Yes, the Washington Post Should Shut Down Today (Why Oh Why Can't We Have a Better Press Corps?)
Why Oh Why Can't We Have a Better Press Corps?

Yes, the Washington Post Should Shut Down Today (Why Oh Why Can't We Have a Better Press Corps?)

And anyone currently working for it who wants to retain their honor, or their reputation, or have a future in journalism should abjectly apologize and look for another job.

The Washington Post:

How not to help homeowners: Right now, the national home vacancy rate is about 10.9 percent -- well above the historical average of 7.7 percent.... [I]t will take until mid-2012 to work through this excess inventory, which amounts to about 4 million homes. Anything that delays this process also postpones the inevitable bottoming out and ultimate stabilization of the U.S. housing market -- and the resumption of broader economic growth. Indeed, banks have already aborted many sales because of concerns over documentation, costing would-be home buyers thousands of dollars each and leaving their families in limbo....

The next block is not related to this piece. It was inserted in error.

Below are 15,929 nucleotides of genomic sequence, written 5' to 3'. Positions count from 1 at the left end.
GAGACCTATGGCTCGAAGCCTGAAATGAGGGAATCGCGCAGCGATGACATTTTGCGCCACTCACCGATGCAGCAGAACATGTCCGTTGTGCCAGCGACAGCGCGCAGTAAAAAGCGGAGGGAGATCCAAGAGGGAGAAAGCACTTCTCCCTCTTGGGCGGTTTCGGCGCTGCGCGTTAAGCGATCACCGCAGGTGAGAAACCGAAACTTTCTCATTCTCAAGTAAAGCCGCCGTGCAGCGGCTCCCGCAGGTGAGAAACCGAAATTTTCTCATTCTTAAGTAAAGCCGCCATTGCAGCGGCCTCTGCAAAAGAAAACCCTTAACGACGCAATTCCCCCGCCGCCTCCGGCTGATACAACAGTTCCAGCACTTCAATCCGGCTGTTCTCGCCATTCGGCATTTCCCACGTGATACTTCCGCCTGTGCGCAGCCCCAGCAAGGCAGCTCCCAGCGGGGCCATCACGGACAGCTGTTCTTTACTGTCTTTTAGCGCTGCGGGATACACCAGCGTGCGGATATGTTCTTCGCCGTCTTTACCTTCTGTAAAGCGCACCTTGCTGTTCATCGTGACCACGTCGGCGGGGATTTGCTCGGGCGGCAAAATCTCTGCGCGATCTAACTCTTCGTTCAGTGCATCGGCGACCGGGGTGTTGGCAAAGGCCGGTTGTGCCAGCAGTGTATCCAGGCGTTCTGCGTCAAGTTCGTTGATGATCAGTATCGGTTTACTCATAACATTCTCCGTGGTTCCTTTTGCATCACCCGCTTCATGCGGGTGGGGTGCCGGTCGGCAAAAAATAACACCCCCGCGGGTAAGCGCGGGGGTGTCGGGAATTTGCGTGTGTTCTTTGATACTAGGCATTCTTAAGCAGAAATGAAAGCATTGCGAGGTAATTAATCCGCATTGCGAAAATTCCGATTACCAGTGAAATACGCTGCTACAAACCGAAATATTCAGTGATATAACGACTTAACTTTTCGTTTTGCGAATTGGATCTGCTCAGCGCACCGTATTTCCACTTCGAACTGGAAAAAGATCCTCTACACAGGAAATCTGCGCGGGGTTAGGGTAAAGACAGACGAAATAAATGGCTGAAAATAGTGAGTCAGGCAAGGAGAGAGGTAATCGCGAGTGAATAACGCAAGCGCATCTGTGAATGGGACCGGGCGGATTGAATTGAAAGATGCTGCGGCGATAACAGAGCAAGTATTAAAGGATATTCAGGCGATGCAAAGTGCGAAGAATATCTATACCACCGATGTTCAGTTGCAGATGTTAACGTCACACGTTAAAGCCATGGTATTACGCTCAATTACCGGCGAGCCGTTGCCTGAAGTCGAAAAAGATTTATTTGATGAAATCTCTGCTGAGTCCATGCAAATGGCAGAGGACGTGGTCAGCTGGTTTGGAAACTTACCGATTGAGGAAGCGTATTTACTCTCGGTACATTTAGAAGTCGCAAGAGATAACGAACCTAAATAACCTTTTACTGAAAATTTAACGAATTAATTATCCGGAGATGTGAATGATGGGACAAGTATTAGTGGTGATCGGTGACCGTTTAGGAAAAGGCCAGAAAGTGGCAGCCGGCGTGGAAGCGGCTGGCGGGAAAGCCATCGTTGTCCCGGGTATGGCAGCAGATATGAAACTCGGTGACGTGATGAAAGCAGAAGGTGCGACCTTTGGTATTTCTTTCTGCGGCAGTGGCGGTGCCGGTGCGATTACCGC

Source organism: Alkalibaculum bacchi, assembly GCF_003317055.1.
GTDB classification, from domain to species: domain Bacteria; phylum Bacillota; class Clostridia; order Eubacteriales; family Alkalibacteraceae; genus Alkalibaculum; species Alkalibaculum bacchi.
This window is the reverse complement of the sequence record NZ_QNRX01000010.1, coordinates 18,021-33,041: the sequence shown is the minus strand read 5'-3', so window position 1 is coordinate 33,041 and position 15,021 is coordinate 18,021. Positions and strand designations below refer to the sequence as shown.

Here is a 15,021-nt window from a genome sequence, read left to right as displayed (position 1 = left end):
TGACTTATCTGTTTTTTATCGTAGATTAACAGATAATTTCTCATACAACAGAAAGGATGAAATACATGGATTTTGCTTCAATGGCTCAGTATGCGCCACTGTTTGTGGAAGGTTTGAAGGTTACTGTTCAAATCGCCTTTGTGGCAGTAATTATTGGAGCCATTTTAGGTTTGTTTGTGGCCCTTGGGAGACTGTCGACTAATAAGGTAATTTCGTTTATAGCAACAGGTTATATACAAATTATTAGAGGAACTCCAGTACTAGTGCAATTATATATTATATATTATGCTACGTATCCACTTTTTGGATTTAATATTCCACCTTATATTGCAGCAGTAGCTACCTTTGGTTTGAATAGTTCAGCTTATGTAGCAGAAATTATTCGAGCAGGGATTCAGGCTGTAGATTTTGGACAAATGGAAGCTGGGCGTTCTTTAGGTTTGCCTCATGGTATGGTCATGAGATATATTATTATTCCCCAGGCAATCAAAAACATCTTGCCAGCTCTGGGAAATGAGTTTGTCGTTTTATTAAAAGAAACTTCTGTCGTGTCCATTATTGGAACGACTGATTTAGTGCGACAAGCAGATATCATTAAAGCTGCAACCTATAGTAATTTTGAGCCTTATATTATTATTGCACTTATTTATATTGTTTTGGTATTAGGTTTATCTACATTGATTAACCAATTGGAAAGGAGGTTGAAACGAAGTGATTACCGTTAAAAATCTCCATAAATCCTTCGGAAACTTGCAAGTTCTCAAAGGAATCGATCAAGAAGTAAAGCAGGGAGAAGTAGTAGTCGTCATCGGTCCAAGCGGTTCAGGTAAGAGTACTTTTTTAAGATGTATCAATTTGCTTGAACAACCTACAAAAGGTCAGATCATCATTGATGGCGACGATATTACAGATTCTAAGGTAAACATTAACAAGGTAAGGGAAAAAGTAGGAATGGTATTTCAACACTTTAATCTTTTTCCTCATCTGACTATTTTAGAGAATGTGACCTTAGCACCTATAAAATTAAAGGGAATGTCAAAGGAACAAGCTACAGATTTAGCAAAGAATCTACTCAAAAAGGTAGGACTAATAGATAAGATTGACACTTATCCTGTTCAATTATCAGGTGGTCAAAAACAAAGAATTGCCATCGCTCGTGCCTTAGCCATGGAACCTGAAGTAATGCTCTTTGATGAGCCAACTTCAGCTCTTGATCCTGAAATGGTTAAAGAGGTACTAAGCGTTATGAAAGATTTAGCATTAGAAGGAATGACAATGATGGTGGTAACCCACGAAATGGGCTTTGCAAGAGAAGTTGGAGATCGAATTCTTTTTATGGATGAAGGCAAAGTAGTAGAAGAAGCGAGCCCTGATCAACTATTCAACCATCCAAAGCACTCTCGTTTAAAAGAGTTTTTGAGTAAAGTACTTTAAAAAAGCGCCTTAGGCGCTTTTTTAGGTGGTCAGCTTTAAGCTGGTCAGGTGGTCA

There are big lessons to be learned, especially about how mass securitization of poorly underwritten home loans may have swamped the states' antiquated, cumbersome property registration and foreclosure procedures. It is also true that the scandal underscores the failure of the Obama administration's efforts to prevent foreclosures....

The robo-signed affidavits at issue were part of a technical review of documents, not the actual determination of a borrower's delinquency. By the time robo-signers put pen to paper, default had been well established. An ironic consequence of diverting staff to fixing affidavits now is that it leaves fewer people to modify salvageable loans...

And Dean Baker comments:

Banks Can Hire More Workers: Tell the Post: The Washington Post apparently thinks that banks have a fixed number of employees. This is the only meaning that can be attached to their warning in an editorial arguing a foreclosure moratorium that: "An ironic consequence of diverting staff to fixing affidavits now is that it leaves fewer people to modify salvageable loans."

See, the way this would work is the banks would realize that they need more workers to handle the foreclosure process in a way that complies with the law. (You know, the law, what the rest of us have to obey.) The banks would run help wanted ads, maybe even in the Post, and employ some of the millions of people who have lost their jobs in the downturn. Hiring more workers would of course lower bank profits and dip into executive bonuses, but that is the way things are supposed to work in a market economy.

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